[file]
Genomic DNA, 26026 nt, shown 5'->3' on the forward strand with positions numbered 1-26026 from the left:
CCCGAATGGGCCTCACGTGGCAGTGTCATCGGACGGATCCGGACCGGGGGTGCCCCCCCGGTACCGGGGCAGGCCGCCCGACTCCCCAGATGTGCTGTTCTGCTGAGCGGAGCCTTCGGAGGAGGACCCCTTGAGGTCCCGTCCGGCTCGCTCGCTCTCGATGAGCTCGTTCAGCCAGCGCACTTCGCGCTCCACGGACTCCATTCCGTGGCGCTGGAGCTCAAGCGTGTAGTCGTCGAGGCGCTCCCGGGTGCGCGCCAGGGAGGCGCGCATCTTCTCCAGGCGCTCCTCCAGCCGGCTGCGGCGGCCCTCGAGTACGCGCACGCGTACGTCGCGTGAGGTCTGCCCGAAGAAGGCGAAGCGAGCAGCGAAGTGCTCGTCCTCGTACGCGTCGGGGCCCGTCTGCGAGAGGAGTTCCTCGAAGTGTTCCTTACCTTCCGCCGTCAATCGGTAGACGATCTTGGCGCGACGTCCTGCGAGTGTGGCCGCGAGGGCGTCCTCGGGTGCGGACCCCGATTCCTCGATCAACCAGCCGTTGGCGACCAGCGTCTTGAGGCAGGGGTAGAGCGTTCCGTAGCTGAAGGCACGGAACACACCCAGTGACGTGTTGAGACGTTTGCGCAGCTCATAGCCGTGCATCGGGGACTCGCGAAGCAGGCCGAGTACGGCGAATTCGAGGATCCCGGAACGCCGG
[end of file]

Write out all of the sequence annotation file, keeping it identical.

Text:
Genomic DNA, 26026 nt, shown 5'->3' on the forward strand with positions numbered 1-26026 from the left:
CCCGAATGGGCCTCACGTGGCAGTGTCATCGGACGGATCCGGACCGGGGGTGCCCCCCCGGTACCGGGGCAGGCCGCCCGACTCCCCAGATGTGCTGTTCTGCTGAGCGGAGCCTTCGGAGGAGGACCCCTTGAGGTCCCGTCCGGCTCGCTCGCTCTCGATGAGCTCGTTCAGCCAGCGCACTTCGCGCTCCACGGACTCCATTCCGTGGCGCTGGAGCTCAAGCGTGTAGTCGTCGAGGCGCTCCCGGGTGCGCGCCAGGGAGGCGCGCATCTTCTCCAGGCGCTCCTCCAGCCGGCTGCGGCGGCCCTCGAGTACGCGCACGCGTACGTCGCGTGAGGTCTGCCCGAAGAAGGCGAAGCGAGCAGCGAAGTGCTCGTCCTCGTACGCGTCGGGGCCCGTCTGCGAGAGGAGTTCCTCGAAGTGTTCCTTACCTTCCGCCGTCAATCGGTAGACGATCTTGGCGCGACGTCCTGCGAGTGTGGCCGCGAGGGCGTCCTCGGGTGCGGACCCCGATTCCTCGATCAACCAGCCGTTGGCGACCAGCGTCTTGAGGCAGGGGTAGAGCGTTCCGTAGCTGAAGGCACGGAACACACCCAGTGACGTGTTGAGACGTTTGCGCAGCTCATAGCCGTGCATCGGGGACTCGCGAAGCAGGCCGAGTACGGCGAATTCGAGGATCCCGGAACGCCGG